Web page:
Charity in call on end-of-life care

Updated: 
Heart monitorPeople approaching the end of their lives should not have to face the "unacceptable trade-off" of choosing whether to die at home without pain medication or in hospital where they can access the drugs, a charity has warned.

A new report from charity Sue Ryder suggests that people would choose to die in pain so they could spend their last few days of life at home.


More than three fifths of people polled by the charity and think tank Demos said they wanted to die at home and 78% said pain relief was a top priority for them.

But only 27% of the 2,000 people across the UK who were questioned felt that home was a place where they could be pain-free during their final days.
Paul Woodward, chief executive at Sue Ryder, said: "We are concerned that government and decision-makers are using 'dying at home' as a proxy for quality. This is not good enough. Dying at home does not always guarantee a good death.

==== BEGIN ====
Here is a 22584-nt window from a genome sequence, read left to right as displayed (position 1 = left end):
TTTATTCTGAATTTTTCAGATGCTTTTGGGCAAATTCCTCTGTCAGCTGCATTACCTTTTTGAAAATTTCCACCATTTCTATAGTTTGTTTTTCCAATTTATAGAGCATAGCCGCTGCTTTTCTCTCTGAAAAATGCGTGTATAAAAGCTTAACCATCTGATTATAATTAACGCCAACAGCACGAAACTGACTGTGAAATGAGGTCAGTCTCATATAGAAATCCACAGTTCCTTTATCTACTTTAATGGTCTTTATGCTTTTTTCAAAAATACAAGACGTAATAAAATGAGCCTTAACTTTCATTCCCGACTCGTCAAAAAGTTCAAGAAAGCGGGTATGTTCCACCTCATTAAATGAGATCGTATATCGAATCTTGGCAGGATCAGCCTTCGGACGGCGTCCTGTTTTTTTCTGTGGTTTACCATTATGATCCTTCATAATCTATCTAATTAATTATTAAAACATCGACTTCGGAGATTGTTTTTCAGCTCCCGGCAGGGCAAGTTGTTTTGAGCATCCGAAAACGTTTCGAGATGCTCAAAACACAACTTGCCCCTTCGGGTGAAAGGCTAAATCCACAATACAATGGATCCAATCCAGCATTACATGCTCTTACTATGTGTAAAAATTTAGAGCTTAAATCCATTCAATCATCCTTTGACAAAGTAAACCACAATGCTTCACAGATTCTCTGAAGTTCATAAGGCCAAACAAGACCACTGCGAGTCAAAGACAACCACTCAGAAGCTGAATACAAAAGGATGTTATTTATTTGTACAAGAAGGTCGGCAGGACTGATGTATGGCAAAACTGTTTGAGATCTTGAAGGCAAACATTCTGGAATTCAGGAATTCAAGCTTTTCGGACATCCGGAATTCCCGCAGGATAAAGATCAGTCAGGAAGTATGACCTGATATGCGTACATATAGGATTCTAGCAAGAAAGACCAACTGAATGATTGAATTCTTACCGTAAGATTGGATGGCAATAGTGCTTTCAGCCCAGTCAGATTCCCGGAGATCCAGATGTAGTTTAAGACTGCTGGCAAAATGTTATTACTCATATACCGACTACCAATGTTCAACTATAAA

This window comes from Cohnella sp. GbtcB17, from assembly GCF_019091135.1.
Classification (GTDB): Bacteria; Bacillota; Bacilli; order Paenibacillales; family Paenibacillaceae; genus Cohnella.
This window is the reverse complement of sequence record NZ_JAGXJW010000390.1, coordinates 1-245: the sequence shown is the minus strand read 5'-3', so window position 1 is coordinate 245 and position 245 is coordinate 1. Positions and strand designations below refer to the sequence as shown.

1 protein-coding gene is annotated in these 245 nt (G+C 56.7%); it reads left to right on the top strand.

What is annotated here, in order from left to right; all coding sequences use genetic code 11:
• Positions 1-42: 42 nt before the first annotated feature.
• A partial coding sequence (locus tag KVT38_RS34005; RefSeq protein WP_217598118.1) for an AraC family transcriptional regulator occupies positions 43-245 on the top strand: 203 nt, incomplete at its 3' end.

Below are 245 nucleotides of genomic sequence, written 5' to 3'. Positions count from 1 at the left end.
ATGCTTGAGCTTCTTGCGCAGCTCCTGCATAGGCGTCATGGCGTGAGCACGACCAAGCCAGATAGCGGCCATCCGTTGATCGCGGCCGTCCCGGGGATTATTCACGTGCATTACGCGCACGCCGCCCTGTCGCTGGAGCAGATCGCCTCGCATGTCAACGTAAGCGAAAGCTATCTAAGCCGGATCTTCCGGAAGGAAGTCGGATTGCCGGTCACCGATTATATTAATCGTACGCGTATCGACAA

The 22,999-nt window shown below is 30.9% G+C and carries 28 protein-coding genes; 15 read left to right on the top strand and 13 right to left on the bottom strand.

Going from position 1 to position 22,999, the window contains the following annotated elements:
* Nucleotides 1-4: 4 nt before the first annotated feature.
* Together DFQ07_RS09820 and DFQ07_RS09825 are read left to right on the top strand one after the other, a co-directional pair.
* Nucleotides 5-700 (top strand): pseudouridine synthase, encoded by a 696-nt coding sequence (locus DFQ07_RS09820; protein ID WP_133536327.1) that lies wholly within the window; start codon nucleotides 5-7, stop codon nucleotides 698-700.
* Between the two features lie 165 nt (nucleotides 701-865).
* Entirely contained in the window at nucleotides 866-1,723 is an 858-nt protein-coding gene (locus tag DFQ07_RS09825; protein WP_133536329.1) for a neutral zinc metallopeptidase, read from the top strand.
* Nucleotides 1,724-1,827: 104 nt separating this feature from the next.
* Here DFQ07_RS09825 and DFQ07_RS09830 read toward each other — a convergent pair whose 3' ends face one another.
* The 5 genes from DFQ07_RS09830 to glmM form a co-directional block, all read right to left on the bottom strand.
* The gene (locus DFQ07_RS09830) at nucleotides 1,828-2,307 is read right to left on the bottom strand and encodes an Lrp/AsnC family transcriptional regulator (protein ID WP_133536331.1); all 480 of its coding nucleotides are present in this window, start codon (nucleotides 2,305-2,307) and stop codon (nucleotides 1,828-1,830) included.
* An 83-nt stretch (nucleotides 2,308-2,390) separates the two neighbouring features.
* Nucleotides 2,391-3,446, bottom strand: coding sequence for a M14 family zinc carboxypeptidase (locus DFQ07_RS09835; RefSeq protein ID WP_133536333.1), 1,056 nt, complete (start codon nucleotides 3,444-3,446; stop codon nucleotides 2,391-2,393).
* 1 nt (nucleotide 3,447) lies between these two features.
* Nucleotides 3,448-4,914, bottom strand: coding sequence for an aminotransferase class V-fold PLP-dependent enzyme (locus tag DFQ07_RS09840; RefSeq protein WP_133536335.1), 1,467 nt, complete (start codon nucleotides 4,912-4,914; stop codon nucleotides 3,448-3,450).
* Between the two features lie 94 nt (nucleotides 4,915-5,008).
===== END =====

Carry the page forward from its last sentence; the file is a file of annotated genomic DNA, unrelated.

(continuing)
"We need to start talking about how people want to die, not just where. Without a clear understanding of what people really want when it comes to care at the end of their lives, we can't determine whether or not existing support meets their needs.

"Everyone deserves a pain-free death, in the place of their choosing and to be surrounded by loved ones."

Claudia Wood, deputy director of Demos, added: "For years health professionals and the Government have been striving to make sure people die in their preferred place - often at home.

"But a blinkered focus on dying at home has meant other settings, such as hospitals, haven't improved what they offer people at the end of life. It also leads us to an uncritical view of dying at home, when we know this can be difficult and traumatic. A well supported, high-quality experience should be on offer regardless of where someone dies."